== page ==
The National Organization of Social Security Representatives (NOSSCR) Conference: Gabe Hermann Reports

September 08,2015
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Having just returned from the National Organization of Social Security Claimants’ Representatives (NOSSCR) conference in Washington D.C. last week, I have some good news and some bad news to share.

The good news is that the Social Security Administration is aggressively working on making my work representing disabled claimants in their Social Security Disability claims a little more productive, and thus potentially allowing me to help my clients get their Disability benefits faster.  The Federal Government is working hard to reduce delays and backlogs in the processing of Social Security Disability claims by improving technology and by executing  plans to hire hundreds of Administrative Law Judges and thousands of employees to work in the Social Security Administration’s District Offices and at State Offices of Disability Determination (the State Agencies).

The bad news is that even as the Federal Government is making progress in reducing delays and backlogs, state governors continue to proceed with their plans to furlough State Agency employees, despite the fact that Commissioner of Social Security Michael J. Astrue has repeatedly made it clear that rather than fire or furlough State Agency employees, he wants to hire more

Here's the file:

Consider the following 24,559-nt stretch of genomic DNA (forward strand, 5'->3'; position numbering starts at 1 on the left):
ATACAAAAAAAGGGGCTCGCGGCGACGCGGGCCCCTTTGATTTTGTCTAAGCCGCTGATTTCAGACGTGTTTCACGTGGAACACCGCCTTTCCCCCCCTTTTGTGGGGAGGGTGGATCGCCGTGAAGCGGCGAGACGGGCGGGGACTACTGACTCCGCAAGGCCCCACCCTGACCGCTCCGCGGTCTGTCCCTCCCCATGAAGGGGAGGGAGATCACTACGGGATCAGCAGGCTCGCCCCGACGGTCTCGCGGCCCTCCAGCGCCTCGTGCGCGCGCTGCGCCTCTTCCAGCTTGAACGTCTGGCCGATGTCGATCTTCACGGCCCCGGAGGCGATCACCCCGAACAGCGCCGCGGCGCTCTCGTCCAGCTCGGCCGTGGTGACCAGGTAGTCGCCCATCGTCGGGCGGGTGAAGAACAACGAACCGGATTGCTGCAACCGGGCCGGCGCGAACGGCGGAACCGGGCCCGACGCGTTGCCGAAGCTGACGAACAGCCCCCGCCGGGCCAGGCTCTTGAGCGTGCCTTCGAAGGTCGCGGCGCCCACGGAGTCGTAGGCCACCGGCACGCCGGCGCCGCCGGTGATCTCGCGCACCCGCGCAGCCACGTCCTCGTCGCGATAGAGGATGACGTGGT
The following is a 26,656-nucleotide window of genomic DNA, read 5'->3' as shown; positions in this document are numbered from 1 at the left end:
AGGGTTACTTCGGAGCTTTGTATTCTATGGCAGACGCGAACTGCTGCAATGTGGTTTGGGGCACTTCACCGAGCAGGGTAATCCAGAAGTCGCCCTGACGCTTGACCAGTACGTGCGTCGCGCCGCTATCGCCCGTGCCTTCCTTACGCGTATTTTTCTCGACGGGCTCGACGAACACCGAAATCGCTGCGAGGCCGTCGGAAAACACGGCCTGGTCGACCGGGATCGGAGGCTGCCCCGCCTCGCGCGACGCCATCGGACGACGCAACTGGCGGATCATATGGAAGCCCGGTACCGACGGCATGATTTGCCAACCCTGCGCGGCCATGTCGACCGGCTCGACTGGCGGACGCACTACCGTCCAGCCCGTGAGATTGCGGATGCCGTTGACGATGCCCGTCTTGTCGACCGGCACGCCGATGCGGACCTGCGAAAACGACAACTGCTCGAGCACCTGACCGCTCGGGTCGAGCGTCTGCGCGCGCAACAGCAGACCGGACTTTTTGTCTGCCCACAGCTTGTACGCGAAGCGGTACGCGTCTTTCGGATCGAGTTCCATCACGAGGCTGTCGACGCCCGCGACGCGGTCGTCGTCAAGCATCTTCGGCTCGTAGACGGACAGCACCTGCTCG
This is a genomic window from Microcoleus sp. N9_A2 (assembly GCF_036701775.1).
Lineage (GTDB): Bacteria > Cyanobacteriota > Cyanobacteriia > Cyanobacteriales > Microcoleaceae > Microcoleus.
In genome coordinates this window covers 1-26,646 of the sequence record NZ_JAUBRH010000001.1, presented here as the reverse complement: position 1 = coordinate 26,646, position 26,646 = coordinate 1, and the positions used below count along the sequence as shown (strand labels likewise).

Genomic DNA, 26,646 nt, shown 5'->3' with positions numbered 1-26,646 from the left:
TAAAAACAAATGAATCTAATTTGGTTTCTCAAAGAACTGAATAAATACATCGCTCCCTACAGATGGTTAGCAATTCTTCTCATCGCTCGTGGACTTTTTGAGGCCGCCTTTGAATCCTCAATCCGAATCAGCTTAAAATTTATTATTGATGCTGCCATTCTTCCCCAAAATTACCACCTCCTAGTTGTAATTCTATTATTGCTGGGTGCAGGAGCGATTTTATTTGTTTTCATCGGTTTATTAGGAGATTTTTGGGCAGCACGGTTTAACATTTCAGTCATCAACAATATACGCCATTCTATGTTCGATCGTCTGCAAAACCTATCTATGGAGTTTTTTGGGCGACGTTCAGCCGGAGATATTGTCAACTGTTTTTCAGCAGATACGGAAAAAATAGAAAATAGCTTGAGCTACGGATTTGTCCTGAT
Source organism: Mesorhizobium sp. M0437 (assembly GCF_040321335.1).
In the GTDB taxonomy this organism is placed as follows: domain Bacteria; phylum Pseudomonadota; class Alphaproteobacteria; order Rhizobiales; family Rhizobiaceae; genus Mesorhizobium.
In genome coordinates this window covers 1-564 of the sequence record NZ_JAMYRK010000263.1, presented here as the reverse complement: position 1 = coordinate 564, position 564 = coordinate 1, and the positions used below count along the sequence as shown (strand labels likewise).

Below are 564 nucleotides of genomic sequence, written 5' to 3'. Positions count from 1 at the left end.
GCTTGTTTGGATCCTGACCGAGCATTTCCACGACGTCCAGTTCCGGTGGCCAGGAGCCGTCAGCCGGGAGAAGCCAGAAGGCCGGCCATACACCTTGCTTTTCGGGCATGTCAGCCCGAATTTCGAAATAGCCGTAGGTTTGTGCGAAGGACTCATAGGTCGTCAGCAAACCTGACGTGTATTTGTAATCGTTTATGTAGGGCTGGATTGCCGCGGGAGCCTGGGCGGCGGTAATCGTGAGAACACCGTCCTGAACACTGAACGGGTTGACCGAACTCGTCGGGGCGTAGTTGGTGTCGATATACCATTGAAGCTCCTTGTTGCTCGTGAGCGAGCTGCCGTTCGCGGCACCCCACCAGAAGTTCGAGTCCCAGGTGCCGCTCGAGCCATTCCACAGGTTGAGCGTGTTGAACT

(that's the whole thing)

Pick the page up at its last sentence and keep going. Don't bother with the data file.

At the Conference, Commissioner Astrue specifically identified New York State, reporting a planned 8% cut in the staff of the New York State Department of Disability Determinations even as Social Security is prepared to increase that staff by 15%!  As I’ve noted in prior posts, furloughing those workers at the Department of Disability Determination has no positive impact on the New York State budget and, instead, only causes lengthier delays in processing the claims of our most vulnerable disabled citizens.

Returning to the good news: thanks to the efforts of the Social Security Administration on a federal level, the improvements in technology should have an obvious positive outcome.  It is expected that by the end of 2009, both  attorneys and claimants’ representatives will be able to access our clients’ Disability files directly online without waiting for Social Security employees to create a CD of the contents of the Administrative file.  This will enable representatives like me to provide more medical records to the fact finders sooner than otherwise, because I’ll have the opportunity to review the claims file and avoid providing duplicate evidence.  Also, the sooner I have the opportunity to review the Disability claims file, the more likely I am to be able to flag it for specialized review.

If only the State Governors would stop furloughing State Agency employees, I believe we would see a real difference in how much more quickly Social Security Disability claims could be processed.

Gabe Hermann